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Auto Bailout

Zachary Gil
Professor Lewis
Macroeconomics
December 08, 2008

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Big Three Automaker Bailout
The financial bailout of the Big Three automakers Ford, Chrysler and General Motors is a prime example of the recent economic hardship that most consumers have been in touch with. All three automakers are asking for billions of dollars in loans from the federal government to keep their operations going until they can retool and the economy bounces back from its recession. Recent polls taken indicate that the American public is not in favor of granting any loans, at the expense of the taxpayer, because automakers are still misusing company funds. Automakers have acknowledged that their efforts over the last thirty years should have been geared toward keeping themselves competitive with the foreign automakers such as Toyota and Honda. Making reliable and efficient cars should have been the way to go. Instead they chose to go where the money was at the time and banked on popularity of trucks and SUVs. Business started to dwindle a few years ago as gas prices slowly climbed upward but when gas prices made it all the way to four dollars a gallon, consumers looked for new ways to save money and the automakers were left with a lot of trucks and SUVs that were not as popular as they had once been. This leaves Americans wondering if the automakers get the loans, will this be enough or is it just delaying the inevitable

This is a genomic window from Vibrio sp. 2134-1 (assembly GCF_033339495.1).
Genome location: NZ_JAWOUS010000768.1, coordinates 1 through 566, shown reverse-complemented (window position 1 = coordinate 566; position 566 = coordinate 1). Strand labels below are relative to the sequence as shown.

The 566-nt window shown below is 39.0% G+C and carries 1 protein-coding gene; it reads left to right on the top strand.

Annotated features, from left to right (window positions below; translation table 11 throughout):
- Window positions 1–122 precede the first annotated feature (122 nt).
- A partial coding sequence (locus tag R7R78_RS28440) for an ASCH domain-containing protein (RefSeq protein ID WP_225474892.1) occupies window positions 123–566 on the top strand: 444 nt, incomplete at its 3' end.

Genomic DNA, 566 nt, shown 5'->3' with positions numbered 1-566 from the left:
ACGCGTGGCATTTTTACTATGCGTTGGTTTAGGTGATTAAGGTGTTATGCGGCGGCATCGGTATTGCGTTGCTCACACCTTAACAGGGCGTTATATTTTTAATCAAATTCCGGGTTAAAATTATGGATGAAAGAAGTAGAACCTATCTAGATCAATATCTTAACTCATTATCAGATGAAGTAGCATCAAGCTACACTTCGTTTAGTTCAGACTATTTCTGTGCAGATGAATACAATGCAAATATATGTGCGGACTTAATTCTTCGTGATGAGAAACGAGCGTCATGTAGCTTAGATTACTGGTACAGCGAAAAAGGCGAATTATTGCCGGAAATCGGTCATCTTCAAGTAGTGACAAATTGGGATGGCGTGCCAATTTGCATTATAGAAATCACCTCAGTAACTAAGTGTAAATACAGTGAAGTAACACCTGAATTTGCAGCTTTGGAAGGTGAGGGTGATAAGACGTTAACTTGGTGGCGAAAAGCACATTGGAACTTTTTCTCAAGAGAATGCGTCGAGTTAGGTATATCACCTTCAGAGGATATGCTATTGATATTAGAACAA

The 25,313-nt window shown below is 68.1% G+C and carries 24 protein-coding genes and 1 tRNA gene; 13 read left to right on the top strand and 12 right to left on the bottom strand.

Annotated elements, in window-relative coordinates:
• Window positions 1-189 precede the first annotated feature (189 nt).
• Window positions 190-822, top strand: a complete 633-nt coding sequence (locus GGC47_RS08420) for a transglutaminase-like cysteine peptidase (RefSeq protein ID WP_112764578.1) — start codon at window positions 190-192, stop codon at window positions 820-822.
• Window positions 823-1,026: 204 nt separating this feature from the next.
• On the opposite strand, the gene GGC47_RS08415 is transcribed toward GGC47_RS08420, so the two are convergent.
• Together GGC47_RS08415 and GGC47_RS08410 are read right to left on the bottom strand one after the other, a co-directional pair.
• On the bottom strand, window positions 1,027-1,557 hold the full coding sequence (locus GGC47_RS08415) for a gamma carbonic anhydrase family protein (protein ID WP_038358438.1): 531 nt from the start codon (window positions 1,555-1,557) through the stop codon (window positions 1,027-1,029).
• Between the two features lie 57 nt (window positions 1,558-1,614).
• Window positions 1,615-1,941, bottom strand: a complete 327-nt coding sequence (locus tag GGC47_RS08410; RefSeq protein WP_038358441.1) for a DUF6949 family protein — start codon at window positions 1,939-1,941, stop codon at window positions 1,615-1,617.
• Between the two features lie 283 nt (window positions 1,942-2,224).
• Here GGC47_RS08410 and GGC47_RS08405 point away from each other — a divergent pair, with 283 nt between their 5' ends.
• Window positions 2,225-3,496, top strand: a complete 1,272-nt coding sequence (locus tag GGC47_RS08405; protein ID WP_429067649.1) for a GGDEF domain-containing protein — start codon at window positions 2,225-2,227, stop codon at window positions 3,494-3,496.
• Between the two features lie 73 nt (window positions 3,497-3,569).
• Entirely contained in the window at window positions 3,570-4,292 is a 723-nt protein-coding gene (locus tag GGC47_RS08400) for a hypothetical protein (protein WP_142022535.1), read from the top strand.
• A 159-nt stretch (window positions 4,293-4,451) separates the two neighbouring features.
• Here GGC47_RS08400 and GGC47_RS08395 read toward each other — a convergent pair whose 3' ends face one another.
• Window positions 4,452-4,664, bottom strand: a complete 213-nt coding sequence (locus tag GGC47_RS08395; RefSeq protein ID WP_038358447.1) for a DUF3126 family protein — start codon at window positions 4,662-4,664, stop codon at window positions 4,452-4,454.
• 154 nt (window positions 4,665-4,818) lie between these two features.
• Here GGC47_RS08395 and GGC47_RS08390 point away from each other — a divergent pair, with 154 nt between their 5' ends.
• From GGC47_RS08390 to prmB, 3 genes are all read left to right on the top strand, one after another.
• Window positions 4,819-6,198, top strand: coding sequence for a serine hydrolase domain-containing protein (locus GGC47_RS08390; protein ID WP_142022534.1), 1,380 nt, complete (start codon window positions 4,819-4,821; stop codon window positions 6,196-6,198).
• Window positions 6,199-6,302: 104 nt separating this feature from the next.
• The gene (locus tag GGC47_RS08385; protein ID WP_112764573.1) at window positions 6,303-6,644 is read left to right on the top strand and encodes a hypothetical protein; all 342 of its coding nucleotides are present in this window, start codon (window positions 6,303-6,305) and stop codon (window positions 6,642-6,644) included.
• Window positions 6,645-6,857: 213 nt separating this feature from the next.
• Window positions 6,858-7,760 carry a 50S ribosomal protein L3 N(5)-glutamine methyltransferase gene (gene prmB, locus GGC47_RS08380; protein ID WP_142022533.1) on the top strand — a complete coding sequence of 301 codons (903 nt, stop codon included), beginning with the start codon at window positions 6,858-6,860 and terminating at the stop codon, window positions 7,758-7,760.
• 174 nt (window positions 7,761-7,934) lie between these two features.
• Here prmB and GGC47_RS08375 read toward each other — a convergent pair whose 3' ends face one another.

In the midst of the bank bailout, the big three automakers Ford, Chrysler and General Motors have come forward to ask the federal government for loans to help not only stay afloat but to restructure their industry. Without the loans, automakers say that they will be forced to go into bankruptcy causing hundreds of thousands of job losses and the economy will slip deeper into recession. General Motors and Chrysler would like immediate cash loans to stall possible failure, while Ford is asking for a 9 billion dollar credit line to use just in case they need it (Drawbaugh, Crawley).General Motors is in need of $12 billion in loans, with $4 billion of that immediately, as well as a $6 billion credit line (Drawbaugh, Crawley). Chrysler is in need of $ 7 billion (Drawbaugh, Crawley). These recent requests for loans have left consumers speculating if the auto makers are truly deserving of this opportunity for possible revival or if this is just a temporary fix for a problem that will not be able to be corrected. After all, if these automakers have done such a poor job of managing their own money, the probability of them using taxpayer money adequately is slim to none. The whitehouse has refused to dishout for Detroit any of the $700 billion it has already been giving to Wall Street and banks, indicating that money is soley intended to help stabilize the financial sector (Drawbaugh, Crawley). Banks that were given help from the bailout have since put the brakes on issuing loans because they are not certain as to what the future holds for them either. This is affecting the auto industry as a whole due to consumers are now finding it harder to obtain auto loans. The automakers see this bailout money as the only real option that they have for staying in business.